“Either I’m a psychopath in sheep’s clothing,” Amanda Knox declares with steely resolve in Netflix’s documentary about the controversial investigation and media firestorm that saw her convicted twice—and acquitted twice—for the grisly 2007 murder of Meredith Kercher, “or I am you.”
Knox, now 29, is acutely aware of what the world thought of her nine years ago when headlines about “Foxy Knoxy” dominated the news cycle. Older, more wearied, and at times extremely emotional, Knox bares her soul for the cameras in Amanda Knox, which took directors Brian McGinn and Rod Blackhurst five years to pull together and achieves what all that overexposure never tried to do all those years ago: It makes her seem human.
Premiering Friday at the Toronto Film Festival, the film sheds new light on Amanda Knox the woman, if not much new evidence of what really happened the night Kercher, a 21-year-old British exchange student, was sexually assaulted and killed inside the flat they shared in Perugia, Italy. Promising never-before-seen archival materials unearthed from the original investigation, Amanda Knox is more concerned with presenting a fuller portrait of the Knox the world never got to know, in order to better understand the human complexities—within Knox, her accusers, the media, and the public—that made vilifying her so easy.
One of the most striking new pieces of material in the documentary comes early on: Vivid, haunting footage of the late Kercher, smiling and beautiful and alive. It was filmed by Knox herself in the months before Kercher’s death, captured on a camera as the two newly acquainted roommates spent time together. That image of Kercher resonates throughout Amanda Knox as a counterbalance to the graphic crime scene photos that circulated widely after her death, reminding viewers of the human life lost at the center of the whole affair—and the selective images that came to illustrate the narrative that emerged.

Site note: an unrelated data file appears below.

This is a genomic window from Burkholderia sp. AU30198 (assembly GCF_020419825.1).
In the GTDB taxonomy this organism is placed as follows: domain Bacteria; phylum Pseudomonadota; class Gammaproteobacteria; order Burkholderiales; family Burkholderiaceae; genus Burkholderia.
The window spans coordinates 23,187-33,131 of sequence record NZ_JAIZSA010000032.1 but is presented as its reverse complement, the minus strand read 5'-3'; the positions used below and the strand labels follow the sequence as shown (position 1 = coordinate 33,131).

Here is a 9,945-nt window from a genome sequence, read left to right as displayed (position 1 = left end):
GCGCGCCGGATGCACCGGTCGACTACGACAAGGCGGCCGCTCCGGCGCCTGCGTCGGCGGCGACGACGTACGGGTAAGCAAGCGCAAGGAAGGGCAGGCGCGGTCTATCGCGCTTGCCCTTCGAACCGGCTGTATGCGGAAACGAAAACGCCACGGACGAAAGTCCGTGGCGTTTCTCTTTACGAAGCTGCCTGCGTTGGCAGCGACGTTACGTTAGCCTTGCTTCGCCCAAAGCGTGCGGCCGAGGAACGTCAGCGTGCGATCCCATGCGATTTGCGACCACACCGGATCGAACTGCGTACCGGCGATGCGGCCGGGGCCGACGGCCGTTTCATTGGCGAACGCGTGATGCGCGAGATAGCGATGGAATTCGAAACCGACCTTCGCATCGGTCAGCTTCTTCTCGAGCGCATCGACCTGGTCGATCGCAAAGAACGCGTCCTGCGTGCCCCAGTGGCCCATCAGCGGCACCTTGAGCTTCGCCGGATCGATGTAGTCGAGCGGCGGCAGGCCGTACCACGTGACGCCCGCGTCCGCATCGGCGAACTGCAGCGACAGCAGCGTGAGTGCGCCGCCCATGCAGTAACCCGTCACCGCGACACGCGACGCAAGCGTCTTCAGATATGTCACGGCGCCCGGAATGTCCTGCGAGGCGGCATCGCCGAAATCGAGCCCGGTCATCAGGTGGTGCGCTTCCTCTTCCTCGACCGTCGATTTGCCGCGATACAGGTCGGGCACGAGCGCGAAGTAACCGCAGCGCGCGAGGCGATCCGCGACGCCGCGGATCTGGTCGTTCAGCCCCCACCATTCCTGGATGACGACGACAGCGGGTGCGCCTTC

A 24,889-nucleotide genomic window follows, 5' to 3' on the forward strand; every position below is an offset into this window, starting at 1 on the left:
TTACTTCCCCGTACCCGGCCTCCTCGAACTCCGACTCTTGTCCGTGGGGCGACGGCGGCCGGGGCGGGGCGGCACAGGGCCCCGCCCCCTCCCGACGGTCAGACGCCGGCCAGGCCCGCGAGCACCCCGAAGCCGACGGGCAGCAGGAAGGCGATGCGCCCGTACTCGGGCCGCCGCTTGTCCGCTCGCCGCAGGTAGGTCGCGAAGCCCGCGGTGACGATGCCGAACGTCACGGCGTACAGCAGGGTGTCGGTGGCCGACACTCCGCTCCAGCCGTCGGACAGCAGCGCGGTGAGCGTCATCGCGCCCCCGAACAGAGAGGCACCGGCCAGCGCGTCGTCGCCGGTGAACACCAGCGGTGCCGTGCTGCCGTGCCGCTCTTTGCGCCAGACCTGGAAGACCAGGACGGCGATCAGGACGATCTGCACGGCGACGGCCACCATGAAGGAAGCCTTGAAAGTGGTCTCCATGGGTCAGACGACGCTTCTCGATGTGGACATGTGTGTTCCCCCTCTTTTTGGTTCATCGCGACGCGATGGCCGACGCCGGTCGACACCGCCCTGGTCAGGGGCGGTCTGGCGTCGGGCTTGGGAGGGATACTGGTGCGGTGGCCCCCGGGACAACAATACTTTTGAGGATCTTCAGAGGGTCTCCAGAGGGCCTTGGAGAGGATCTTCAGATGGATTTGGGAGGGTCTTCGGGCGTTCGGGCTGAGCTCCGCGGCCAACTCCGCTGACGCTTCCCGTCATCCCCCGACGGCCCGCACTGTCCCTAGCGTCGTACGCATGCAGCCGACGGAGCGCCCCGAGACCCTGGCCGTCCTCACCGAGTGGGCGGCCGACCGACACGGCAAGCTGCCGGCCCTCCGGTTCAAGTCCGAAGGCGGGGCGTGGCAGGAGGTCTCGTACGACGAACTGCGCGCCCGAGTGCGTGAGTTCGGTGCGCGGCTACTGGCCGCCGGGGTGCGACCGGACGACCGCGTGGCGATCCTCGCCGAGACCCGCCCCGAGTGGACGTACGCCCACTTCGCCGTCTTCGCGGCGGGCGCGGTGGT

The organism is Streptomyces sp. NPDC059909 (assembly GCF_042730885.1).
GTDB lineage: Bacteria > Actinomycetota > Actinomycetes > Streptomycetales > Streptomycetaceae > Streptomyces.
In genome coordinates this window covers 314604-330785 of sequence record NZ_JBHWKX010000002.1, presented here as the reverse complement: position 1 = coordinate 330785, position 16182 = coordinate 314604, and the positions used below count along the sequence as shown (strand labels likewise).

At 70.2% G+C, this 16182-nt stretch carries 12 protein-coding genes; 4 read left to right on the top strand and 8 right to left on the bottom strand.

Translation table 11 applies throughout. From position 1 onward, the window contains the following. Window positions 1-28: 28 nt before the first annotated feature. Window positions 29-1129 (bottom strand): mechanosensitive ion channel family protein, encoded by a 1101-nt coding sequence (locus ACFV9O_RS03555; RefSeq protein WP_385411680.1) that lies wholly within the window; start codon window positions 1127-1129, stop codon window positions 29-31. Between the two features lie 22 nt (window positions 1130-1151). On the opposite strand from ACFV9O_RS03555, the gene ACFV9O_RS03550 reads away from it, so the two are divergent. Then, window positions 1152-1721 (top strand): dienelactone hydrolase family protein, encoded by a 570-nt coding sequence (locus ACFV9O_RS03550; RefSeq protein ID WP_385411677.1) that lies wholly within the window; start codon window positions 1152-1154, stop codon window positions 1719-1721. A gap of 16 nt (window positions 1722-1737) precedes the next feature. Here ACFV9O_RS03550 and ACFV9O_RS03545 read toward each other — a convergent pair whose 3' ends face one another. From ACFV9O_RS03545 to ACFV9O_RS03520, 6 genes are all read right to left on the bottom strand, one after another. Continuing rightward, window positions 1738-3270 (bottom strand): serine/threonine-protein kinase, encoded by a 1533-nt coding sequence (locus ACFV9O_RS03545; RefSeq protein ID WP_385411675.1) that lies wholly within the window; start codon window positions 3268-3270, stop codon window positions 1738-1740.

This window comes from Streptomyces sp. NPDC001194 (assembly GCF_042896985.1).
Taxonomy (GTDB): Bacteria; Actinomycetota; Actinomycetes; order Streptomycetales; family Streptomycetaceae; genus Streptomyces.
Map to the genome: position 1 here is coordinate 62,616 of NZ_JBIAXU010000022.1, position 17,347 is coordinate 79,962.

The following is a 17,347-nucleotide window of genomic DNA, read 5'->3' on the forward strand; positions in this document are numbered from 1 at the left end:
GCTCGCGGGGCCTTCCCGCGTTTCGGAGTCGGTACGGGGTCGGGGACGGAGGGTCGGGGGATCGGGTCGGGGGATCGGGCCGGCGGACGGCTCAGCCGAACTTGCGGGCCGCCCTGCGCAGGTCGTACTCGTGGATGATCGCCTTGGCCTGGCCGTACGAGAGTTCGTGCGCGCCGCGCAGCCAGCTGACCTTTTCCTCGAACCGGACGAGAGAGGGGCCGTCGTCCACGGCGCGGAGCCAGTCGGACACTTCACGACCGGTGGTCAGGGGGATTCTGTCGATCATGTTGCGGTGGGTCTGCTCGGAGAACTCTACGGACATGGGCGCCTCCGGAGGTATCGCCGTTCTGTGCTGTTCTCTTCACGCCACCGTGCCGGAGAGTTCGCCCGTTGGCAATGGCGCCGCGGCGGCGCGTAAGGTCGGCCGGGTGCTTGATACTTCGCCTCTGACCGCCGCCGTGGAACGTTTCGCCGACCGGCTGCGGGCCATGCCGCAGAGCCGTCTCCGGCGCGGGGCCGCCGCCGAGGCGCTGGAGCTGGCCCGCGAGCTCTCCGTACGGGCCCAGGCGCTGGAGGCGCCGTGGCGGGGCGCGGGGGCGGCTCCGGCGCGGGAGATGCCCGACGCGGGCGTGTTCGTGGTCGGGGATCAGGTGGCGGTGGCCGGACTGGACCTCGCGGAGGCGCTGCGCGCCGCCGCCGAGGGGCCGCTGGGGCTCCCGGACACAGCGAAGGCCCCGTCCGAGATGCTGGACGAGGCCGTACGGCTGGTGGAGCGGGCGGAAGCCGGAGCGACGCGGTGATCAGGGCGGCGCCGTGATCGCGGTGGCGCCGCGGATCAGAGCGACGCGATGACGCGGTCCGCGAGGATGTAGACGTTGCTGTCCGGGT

The film questions why the young, pretty, and blonde Knox remained the focal point of the Kercher case, even when a third suspect, Rudy Guede, was separately tried and convicted for the murder. Guede, who fled Italy for Germany after Kercher’s slaying, maintained his innocence and changed his initial story to implicate Knox as present that night, contrary to her and boyfriend Raffaele Sollecito’s accounts. He saw his own sentence reduced when Knox and Sollecito were convicted and is represented in the film by his lawyer, Walter Biscotti.
Amanda Knox also zeroes in on a lesser-known portion of the Skype conversation Guede had with a friend while he was on the lam in Germany. According to transcripts obtained by the filmmakers, Guede claimed to have walked in on an intruder after Kercher was attacked and bleeding from her throat, then admitted, “I’m scared… I’ll kill myself.”
The filmmakers obtained taped phone calls recorded by Italian law enforcement who wiretapped Knox and Sollecito’s phones following the killing. In one conversation days after Kercher’s body was discovered, Knox shares her rattled nerves with childhood friend Brett Lither. Neither young woman seems to fully grasp the enormity of what’s happened, and Lither reassures Knox with the optimism of a teenage girl that she should stay positive, and that the year ahead will still be one to remember. In another taped phone call from jail, Knox is shocked to learn from her mother that the case has blown up into a full-fledged media frenzy.